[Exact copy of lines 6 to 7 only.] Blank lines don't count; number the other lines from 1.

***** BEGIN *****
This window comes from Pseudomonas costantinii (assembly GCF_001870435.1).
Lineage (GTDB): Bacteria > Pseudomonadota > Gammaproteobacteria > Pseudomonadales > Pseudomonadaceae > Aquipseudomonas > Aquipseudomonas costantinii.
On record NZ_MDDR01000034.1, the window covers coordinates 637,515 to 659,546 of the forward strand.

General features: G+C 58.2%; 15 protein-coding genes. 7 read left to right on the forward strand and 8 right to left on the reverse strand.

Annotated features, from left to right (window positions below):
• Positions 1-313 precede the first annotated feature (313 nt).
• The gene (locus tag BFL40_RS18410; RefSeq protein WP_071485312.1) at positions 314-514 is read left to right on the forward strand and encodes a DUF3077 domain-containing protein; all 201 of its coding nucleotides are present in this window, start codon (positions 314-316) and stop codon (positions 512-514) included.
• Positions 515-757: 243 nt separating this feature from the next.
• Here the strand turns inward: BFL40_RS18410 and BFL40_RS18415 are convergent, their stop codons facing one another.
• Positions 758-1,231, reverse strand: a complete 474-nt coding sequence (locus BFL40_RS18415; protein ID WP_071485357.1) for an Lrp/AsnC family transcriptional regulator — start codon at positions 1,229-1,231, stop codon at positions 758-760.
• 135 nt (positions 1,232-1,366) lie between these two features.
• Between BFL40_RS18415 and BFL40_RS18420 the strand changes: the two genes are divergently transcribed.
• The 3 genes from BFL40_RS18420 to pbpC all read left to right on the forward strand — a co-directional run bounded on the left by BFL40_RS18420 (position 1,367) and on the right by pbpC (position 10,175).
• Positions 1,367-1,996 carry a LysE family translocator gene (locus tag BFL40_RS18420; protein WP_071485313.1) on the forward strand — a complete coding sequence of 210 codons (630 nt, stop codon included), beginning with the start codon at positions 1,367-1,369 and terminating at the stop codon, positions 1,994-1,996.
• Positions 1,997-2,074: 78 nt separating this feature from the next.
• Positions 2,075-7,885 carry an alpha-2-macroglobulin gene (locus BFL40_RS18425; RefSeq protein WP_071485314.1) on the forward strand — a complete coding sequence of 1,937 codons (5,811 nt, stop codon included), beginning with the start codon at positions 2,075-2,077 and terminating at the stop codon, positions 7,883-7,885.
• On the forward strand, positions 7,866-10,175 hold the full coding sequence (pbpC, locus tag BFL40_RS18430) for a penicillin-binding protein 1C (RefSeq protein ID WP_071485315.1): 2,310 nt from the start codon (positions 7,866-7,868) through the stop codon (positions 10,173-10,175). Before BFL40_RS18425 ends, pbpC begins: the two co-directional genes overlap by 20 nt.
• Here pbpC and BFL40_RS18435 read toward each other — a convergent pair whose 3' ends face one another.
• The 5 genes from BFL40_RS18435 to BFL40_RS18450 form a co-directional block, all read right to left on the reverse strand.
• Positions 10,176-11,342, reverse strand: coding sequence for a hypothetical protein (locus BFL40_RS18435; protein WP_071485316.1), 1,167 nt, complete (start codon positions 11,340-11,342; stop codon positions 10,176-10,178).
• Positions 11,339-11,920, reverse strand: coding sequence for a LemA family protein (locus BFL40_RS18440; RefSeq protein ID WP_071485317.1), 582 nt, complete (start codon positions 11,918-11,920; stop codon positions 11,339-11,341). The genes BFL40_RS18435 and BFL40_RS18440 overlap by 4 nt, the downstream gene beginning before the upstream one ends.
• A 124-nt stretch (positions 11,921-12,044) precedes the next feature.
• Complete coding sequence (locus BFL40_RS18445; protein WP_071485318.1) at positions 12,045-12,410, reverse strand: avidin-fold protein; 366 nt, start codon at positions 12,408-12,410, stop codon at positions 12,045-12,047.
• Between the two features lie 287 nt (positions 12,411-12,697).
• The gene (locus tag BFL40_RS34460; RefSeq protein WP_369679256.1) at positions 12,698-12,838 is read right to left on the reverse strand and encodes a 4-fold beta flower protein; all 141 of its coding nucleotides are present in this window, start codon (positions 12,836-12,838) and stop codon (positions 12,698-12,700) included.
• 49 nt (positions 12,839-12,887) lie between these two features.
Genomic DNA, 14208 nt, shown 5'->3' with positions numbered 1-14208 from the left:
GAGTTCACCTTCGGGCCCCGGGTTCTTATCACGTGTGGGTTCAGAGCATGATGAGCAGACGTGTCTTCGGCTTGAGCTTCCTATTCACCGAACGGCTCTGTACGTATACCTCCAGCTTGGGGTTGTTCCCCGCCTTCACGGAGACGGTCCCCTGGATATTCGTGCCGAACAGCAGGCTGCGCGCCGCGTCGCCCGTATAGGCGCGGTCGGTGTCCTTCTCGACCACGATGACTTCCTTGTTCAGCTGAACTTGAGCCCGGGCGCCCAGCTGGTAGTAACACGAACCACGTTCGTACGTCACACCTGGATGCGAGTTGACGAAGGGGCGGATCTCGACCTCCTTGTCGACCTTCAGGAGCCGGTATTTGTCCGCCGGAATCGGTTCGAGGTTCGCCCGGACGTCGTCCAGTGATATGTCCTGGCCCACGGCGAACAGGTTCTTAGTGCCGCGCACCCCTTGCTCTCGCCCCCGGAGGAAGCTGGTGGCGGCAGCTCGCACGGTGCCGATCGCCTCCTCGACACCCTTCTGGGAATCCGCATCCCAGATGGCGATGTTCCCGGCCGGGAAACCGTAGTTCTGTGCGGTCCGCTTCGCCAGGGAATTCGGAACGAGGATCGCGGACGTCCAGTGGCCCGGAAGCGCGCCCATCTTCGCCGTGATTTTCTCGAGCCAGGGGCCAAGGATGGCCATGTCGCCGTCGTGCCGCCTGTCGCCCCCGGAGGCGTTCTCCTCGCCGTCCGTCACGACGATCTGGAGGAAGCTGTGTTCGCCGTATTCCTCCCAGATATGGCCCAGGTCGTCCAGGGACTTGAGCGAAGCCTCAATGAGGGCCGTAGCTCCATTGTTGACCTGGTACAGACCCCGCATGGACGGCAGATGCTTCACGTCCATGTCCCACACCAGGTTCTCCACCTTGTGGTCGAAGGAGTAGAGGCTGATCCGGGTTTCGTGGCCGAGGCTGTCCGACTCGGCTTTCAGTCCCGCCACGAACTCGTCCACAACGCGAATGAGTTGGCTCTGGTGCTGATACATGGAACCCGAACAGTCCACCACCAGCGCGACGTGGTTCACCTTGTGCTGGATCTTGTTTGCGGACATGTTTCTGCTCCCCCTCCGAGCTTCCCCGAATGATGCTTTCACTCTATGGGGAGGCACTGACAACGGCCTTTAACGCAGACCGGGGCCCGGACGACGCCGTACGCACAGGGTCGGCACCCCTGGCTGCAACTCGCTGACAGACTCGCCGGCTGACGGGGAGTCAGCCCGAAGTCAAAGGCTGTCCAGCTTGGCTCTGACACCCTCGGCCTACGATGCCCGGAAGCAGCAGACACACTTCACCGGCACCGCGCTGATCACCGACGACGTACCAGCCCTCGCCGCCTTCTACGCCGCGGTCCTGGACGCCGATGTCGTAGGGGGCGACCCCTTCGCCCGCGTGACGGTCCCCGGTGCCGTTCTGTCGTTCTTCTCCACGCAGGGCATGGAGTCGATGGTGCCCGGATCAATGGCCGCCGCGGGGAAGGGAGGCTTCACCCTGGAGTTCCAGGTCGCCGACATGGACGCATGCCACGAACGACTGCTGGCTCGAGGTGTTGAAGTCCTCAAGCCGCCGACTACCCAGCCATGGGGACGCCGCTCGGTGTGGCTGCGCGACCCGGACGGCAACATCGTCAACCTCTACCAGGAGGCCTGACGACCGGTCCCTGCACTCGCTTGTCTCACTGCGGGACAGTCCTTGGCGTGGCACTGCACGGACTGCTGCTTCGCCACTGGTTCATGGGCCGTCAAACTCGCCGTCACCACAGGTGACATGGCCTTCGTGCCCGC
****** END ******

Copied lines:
• Positions 1-313 precede the first annotated feature (313 nt).
• The gene (locus tag BFL40_RS18410; RefSeq protein WP_071485312.1) at positions 314-514 is read left to right on the forward strand and encodes a DUF3077 domain-containing protein; all 201 of its coding nucleotides are present in this window, start codon (positions 314-316) and stop codon (positions 512-514) included.